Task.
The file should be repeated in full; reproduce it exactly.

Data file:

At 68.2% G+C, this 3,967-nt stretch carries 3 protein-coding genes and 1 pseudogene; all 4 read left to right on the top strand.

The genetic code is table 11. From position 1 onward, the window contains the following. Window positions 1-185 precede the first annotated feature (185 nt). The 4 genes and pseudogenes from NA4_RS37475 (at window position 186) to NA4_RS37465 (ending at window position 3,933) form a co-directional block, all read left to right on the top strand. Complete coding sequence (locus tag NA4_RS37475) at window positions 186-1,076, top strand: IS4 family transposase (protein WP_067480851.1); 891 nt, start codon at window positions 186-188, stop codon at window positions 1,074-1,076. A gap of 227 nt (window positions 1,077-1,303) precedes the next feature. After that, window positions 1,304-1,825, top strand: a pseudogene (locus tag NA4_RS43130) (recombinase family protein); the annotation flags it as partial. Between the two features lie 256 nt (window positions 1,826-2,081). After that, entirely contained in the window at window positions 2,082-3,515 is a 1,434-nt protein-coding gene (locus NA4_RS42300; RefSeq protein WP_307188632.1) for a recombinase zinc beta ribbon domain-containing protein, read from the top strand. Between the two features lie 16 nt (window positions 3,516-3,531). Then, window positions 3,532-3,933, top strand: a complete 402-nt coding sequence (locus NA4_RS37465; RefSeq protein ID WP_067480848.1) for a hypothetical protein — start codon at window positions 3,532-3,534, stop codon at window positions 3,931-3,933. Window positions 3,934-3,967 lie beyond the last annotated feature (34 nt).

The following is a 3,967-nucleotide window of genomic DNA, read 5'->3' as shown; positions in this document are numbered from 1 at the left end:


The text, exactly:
At 68.2% G+C, this 3,967-nt stretch carries 3 protein-coding genes and 1 pseudogene; all 4 read left to right on the top strand.

The genetic code is table 11. From position 1 onward, the window contains the following. Window positions 1-185 precede the first annotated feature (185 nt). The 4 genes and pseudogenes from NA4_RS37475 (at window position 186) to NA4_RS37465 (ending at window position 3,933) form a co-directional block, all read left to right on the top strand. Complete coding sequence (locus tag NA4_RS37475) at window positions 186-1,076, top strand: IS4 family transposase (protein WP_067480851.1); 891 nt, start codon at window positions 186-188, stop codon at window positions 1,074-1,076. A gap of 227 nt (window positions 1,077-1,303) precedes the next feature. After that, window positions 1,304-1,825, top strand: a pseudogene (locus tag NA4_RS43130) (recombinase family protein); the annotation flags it as partial. Between the two features lie 256 nt (window positions 1,826-2,081). After that, entirely contained in the window at window positions 2,082-3,515 is a 1,434-nt protein-coding gene (locus NA4_RS42300; RefSeq protein WP_307188632.1) for a recombinase zinc beta ribbon domain-containing protein, read from the top strand. Between the two features lie 16 nt (window positions 3,516-3,531). Then, window positions 3,532-3,933, top strand: a complete 402-nt coding sequence (locus NA4_RS37465; RefSeq protein ID WP_067480848.1) for a hypothetical protein — start codon at window positions 3,532-3,534, stop codon at window positions 3,931-3,933. Window positions 3,934-3,967 lie beyond the last annotated feature (34 nt).

The following is a 3,967-nucleotide window of genomic DNA, read 5'->3' as shown; positions in this document are numbered from 1 at the left end: